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Mortgage Rates (3/18/2009 Afternoon Update)

March 18th, 2009 2:43 PM by Lehel Szucs

WEDNESDAY AFTERNOON UPDATE:

This week's FOMC meeting has adjourned with some extremely favorable news regarding the Fed's investment in Treasury securities and mortgage-related bonds. As expected, there was no change made to key short-term interest rates but the post-meeting statement did mention that economic conditions were worse now than at the time of their last meeting in January. They again mentioned concerns about deflation, meaning inflation is not a threat in their minds.

The big news was the size of the investment that the Fed is going to be making in mortgage-related bonds and securities. In a direct effort to push different interest rates lower, including corporate lending and residential mortgage rates, the central bank will be buying up to $300 billion in longer-term bonds over the next six months. They also said that they plan to purchase $750 billion in mortgage backed securities so free up more capital for mortgage lending. T his will likely give the housing and mortgage sectors a much needed boost.

The effect this news had on today's trading was extremely positive for mortgage shoppers. The stock markets have rebounded with the Dow up approximately 50 points and the Nasdaq up 25 points. Both indexes were well in negative territory this morning. The bond market has had an even better reaction to the news. It is currently up a whopping 4 7/32 (135/32) to drive its yield lower by .47%. That is a huge swing and should equate to a very significant improvement to mortgage rates shortly.

Earlier today, the Labor Department gave us the week's most important economic data with the release of February's Consumer Price Index (CPI). It showed a 0.4% rise in the overall reading and a 0.2% increase in the core data reading. Both readings were slightly stronger than expected, indicating prices at the consumer level of the economy were higher than thought. While that is bad news fo r bonds and mortgage rates because inflation erodes the value of a bond's future fixed interest payments, the market downplayed the data in this morning's trading, looking forward to this afternoon's FOMC results.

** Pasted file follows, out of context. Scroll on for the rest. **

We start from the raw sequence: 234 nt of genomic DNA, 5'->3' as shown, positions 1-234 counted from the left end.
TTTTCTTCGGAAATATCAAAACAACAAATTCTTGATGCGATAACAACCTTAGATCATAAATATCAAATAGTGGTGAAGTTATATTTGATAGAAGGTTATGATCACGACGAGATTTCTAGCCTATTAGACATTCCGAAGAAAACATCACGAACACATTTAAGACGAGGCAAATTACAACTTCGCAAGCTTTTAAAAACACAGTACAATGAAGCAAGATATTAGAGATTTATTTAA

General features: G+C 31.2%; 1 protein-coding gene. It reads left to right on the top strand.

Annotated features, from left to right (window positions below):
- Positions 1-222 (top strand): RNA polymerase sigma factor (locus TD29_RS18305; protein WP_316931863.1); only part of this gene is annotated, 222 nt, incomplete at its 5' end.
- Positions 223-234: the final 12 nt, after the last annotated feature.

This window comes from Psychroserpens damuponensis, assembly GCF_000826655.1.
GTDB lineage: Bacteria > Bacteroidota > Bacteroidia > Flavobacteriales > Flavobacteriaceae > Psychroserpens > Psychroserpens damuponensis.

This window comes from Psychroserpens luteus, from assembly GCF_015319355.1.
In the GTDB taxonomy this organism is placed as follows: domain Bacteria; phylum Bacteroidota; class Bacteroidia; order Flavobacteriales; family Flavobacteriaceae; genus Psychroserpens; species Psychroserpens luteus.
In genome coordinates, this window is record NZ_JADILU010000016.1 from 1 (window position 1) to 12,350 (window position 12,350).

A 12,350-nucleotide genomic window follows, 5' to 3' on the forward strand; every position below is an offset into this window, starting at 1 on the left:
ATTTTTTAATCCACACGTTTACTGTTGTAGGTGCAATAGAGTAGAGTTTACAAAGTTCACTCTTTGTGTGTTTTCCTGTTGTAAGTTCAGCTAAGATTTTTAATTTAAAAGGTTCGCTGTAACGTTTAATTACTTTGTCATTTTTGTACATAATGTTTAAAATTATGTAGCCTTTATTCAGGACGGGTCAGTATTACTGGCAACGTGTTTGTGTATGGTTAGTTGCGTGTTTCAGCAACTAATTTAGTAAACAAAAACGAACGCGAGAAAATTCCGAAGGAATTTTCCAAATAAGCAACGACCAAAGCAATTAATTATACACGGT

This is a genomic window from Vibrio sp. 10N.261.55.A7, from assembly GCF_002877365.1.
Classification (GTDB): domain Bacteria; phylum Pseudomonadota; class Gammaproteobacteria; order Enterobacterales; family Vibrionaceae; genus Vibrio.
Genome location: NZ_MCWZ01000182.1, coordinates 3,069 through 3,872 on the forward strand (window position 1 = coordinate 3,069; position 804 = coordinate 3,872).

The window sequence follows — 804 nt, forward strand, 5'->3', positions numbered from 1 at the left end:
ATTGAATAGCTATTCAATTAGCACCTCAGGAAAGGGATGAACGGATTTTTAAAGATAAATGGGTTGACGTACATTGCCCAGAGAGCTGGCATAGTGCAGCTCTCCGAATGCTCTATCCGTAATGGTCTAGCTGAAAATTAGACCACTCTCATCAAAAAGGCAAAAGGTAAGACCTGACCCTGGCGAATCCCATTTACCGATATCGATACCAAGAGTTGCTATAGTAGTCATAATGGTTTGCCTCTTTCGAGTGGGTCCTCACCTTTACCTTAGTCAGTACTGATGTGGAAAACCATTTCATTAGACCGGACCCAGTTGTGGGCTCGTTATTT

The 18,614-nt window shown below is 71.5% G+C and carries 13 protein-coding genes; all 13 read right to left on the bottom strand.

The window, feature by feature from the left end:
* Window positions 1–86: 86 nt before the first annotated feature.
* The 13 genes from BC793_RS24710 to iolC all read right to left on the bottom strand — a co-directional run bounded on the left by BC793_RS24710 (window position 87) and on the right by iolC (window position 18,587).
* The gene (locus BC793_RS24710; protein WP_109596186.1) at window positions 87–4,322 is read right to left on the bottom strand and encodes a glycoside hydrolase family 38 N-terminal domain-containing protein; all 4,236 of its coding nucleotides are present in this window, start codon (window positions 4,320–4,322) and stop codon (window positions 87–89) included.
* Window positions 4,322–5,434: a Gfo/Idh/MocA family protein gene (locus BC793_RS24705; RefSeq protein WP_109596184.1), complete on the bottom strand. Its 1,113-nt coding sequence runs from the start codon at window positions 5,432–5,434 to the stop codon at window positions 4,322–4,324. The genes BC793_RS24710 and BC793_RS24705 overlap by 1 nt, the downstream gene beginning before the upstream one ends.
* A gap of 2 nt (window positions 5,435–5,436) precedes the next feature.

The Conference Board will post its Leading Economic Indicators (LEI) for February late tomorrow morning, but I suspect that today's rally and news will carry into tomorrow's morning trading and influence rates more than this report will. The LEI attempts to measure economic activity over the next three to six months. Current forecasts are calling for a 0.6% decline, indicating that economic activity will likely slow in the coming weeks. That would be good news for the bond market and mortgage rates generally speaking, but today's news will probably dominate trading tomorrow regardless of the results of the LEI.

If I were considering financing/refinancing a home, I would.... Float if my closing was taking place within 7 days... Float if my clos ing was taking place between 8 and 20 days... Float if my closing was taking place between 21 and 60 days... Float if my closing was taking place over 60 days from now... This is only my opinion of what I would do if I were financing a home. It is only an opinion and cannot be guaranteed to be in the best interest of all/any other borrowers.


©Mortgage Commentary 2009

Posted in:General
Posted by Lehel Szucs on March 18th, 2009 2:43 PM

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